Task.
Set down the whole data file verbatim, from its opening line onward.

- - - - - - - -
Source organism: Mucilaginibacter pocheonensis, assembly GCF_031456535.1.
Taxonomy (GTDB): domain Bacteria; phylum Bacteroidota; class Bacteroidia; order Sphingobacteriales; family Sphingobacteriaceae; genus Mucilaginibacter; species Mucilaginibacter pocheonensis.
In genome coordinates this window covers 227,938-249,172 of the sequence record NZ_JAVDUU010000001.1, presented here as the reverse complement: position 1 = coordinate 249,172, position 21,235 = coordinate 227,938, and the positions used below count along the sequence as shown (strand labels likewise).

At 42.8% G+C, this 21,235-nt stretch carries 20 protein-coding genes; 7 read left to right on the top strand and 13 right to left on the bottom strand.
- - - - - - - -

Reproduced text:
Source organism: Mucilaginibacter pocheonensis, assembly GCF_031456535.1.
Taxonomy (GTDB): domain Bacteria; phylum Bacteroidota; class Bacteroidia; order Sphingobacteriales; family Sphingobacteriaceae; genus Mucilaginibacter; species Mucilaginibacter pocheonensis.
In genome coordinates this window covers 227,938-249,172 of the sequence record NZ_JAVDUU010000001.1, presented here as the reverse complement: position 1 = coordinate 249,172, position 21,235 = coordinate 227,938, and the positions used below count along the sequence as shown (strand labels likewise).

At 42.8% G+C, this 21,235-nt stretch carries 20 protein-coding genes; 7 read left to right on the top strand and 13 right to left on the bottom strand.